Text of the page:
Self-discovery Tip 4: Build Relationships

You can learn a lot about yourself through conversation and new relationships. Not by conforming or trying to be nice to others. The life plans, priorities and goals of others only serve you as an opportunity for reflection - positive as well as negative. You can use it to measure, question or delimit your own standards. In any case, the relationships help to consolidate self-discovery.

Exercise for this: go traveling alone

Go on vacation - but this time all by yourself. This scares many. They fear either loneliness or boredom. But this is exactly where the challenge lies: Those who travel alone have to open up and approach strangers. This takes some effort, but at the same time creates more self-confidence every time. On top of that, wonderful friendships can develop from it.

Self-discovery tip 5: Be more relaxed

Serenity tames the impotence that rage puts us into and brings back the control of our actions, which takes away blind anger and exploding emotions. Whenever we feel unjustly treated, exploited or betrayed, we threaten to lose control of ourselves. Serenity brings them back - and brings us closer to ourselves again. It is therefore also an important step towards self-discovery. And for better decisions: No matter how fat it gets, your mind remains in control of the situation - and not your feelings.

Exercise for this: breathing and meditating

Blocking stress. In order to be more relaxed, numerous advisors (rightly) recommend relaxation exercises and meditation again and again. Both relieve acute pressure, clear our minds and bring back inner peace. Simple breathing exercises such as the “star breathing technique” (or “4-6-8 method”) often help: while you breathe in deeply, count to four. Hold your breath and count to six. Finally, exhale slowly and count to eight. Repeat this breathing exercise at least five times and notice how you relax.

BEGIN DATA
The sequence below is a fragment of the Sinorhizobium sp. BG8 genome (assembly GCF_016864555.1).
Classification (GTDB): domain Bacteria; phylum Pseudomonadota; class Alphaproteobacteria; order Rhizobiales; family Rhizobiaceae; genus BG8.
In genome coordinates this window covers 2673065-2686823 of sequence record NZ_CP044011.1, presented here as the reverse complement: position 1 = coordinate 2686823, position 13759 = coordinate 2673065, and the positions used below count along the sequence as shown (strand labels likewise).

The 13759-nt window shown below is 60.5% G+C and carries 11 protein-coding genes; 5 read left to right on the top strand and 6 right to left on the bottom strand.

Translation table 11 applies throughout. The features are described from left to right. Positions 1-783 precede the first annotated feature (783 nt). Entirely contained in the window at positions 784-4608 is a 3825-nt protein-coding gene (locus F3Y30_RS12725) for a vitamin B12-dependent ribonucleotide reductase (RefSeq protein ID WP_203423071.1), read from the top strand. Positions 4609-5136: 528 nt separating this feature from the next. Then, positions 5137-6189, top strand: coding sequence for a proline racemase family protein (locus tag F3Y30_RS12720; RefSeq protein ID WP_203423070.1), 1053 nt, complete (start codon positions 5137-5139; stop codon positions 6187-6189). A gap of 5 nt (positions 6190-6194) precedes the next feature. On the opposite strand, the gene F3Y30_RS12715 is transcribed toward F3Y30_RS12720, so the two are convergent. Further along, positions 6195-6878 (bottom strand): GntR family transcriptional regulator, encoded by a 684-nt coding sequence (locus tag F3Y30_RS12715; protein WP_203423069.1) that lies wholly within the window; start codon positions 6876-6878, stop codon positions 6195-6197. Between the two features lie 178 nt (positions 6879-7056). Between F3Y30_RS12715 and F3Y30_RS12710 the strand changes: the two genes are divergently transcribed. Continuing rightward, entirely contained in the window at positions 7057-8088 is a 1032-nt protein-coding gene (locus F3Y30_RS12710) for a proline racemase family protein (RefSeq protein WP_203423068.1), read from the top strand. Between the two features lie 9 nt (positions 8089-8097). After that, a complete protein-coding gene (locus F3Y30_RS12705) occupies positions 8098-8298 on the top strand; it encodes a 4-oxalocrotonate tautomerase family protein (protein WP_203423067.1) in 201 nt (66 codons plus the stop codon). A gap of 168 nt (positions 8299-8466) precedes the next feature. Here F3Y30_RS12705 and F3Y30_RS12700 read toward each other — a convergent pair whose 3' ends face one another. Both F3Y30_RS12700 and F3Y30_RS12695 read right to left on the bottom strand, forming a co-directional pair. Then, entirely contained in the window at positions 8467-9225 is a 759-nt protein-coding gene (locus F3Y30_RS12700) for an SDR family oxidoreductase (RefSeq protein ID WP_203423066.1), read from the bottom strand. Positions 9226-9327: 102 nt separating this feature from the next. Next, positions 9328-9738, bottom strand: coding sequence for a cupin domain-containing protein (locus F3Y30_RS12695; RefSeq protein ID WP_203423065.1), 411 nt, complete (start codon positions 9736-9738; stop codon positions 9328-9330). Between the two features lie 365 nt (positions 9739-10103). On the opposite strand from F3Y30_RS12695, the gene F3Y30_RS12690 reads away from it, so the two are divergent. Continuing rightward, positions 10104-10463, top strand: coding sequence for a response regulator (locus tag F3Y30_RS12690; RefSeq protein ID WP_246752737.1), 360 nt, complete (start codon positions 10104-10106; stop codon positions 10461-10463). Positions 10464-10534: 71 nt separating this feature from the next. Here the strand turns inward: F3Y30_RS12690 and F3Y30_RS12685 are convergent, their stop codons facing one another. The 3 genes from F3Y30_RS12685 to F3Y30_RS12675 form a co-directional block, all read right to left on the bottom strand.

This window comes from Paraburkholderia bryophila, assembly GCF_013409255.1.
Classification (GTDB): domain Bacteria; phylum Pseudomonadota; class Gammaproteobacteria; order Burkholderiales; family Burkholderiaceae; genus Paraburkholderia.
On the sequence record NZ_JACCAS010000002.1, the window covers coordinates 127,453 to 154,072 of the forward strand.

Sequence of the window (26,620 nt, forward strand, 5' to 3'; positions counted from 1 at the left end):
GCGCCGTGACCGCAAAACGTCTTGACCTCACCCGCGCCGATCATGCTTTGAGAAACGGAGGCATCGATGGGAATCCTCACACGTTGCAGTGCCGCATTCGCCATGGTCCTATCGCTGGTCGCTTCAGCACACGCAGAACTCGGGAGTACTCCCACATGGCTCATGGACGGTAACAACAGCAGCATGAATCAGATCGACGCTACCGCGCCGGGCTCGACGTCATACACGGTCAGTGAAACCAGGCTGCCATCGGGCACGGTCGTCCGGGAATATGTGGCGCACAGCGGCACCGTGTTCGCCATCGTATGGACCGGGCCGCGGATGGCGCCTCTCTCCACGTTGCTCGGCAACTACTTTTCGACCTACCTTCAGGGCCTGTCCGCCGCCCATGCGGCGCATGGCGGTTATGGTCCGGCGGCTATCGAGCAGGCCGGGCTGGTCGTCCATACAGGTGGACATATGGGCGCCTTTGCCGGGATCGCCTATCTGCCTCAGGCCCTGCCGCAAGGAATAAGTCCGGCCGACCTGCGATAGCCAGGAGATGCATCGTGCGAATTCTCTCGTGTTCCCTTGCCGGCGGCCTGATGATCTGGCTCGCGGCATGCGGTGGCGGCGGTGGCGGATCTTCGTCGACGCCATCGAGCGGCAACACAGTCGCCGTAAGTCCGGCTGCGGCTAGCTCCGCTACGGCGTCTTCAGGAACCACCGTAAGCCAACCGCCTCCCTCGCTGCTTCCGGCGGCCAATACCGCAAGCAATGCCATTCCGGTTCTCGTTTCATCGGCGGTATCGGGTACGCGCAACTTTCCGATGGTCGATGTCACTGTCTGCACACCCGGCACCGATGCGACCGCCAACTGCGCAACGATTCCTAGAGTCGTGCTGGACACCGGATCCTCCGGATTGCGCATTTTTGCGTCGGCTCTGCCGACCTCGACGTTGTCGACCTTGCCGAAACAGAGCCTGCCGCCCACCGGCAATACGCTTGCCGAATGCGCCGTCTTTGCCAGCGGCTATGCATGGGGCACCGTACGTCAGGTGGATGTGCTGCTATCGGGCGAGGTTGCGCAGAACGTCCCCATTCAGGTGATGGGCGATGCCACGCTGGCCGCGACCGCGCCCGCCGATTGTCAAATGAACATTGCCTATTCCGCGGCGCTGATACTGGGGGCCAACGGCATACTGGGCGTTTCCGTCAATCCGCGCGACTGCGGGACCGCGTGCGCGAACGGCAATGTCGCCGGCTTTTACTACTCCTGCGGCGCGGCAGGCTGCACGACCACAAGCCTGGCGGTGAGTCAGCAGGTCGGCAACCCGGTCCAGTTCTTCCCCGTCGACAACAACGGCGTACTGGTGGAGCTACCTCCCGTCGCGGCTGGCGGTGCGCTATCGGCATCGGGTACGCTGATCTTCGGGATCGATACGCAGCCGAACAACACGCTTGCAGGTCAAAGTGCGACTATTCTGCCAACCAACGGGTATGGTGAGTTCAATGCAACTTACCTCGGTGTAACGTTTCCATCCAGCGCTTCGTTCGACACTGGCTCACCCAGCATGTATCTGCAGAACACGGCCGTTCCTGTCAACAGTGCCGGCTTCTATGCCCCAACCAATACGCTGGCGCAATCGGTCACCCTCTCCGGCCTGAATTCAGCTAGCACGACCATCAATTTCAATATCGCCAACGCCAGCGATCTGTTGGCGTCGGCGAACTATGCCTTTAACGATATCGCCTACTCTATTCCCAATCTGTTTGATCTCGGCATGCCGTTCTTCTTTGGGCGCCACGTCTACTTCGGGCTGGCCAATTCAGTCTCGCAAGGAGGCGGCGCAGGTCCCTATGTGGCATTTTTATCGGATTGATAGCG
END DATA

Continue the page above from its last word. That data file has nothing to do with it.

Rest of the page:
Self-discovery Tip 6: Take off all masks

The tip is the hardest and requires overcoming. When the self-discovery process has reached this stage and you know who you are and what you want, there would be no point in continuing to play a role to please others. You are not! The word “personality” is derived from the Latin term “persona”, which translates as “theater mask”. But self-discovery does not necessarily have to result in self-expression. You shouldn't offend others because of this in order to prove your individuality every time. The world may be a stage and every person on it may be an actor of himself. But we don't have to wear masks. So be conscious of yourself, of what you have found and what you will find further.

Exercise for this: write a NOT list

Anyone who thinks they have to meet expectations should try the following exercise: Write down who or what you are NOT or do not want to become under any circumstances? Perhaps there are also negative examples in your life. Make it clear to yourself which role you do not want to play under any circumstances. And lo and behold: In the demarcation you recognize the actual being. You are not (and will not be) either. You are something else, your own, individual: you.

Self-discovery tip 7: Spend more time yourself

Those looking for themselves should spend more time with themselves. Even if it feels strange at first or even leads to painful insights. Eventually you will discover who you are NOT and what your weaknesses are. In addition, the inner dialogue needs inner calm and solitude. Quite a few shy away from this feeling. Overcome this fear and experiment a little with the feeling. You will discover many new facets in yourself. Make yourself aware: Numerous great poets, thinkers and philosophers have also sought the solitude and the vastness of nature in order to first ventilate their minds, then inspire them. A walk often works wonders.

Exercise for this: sowing new thoughts

The problem with dealing intensively with yourself is that you often stew in your own juice. This is why it is important to ventilate the mind every now and then and plant fresh ideas and thoughts in the head. There are many ways to do this: browsing through books, having conversations, reading blogs, watching films, attending workshops, hiring a coach, ... Use at least one variant of this so as not to go around in circles. The more often you leave the usual path, the more flexible your thinking and acting will be. And the ideas are bubbling.

No matter which method, which exercise you choose in the end: It is important that you take the first step towards self-discovery. Preferably today. As I said: the journey is the goal. The process is not always easy, but always rewarding and liberating.

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[Photo credit: Matej Kastelic by Shutterstock.com]